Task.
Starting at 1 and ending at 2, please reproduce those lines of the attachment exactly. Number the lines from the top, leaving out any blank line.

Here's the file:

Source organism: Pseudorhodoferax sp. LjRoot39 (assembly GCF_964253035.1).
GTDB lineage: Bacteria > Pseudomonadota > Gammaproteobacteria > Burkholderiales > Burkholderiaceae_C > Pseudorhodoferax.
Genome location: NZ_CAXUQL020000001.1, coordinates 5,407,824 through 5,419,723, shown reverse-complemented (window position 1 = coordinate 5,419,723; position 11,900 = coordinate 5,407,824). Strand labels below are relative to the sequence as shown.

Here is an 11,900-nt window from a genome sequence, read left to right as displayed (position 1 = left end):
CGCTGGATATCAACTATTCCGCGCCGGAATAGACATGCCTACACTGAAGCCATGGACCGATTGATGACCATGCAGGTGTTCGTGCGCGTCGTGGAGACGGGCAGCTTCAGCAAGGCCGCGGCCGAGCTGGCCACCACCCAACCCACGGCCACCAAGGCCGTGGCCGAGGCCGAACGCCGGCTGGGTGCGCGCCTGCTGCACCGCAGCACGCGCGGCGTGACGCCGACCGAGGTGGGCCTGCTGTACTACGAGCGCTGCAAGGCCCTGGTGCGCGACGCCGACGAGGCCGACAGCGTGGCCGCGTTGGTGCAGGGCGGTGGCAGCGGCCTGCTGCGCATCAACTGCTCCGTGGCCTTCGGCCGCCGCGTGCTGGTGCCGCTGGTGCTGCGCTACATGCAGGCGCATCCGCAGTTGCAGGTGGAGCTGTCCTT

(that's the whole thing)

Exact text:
Source organism: Pseudorhodoferax sp. LjRoot39 (assembly GCF_964253035.1).
GTDB lineage: Bacteria > Pseudomonadota > Gammaproteobacteria > Burkholderiales > Burkholderiaceae_C > Pseudorhodoferax.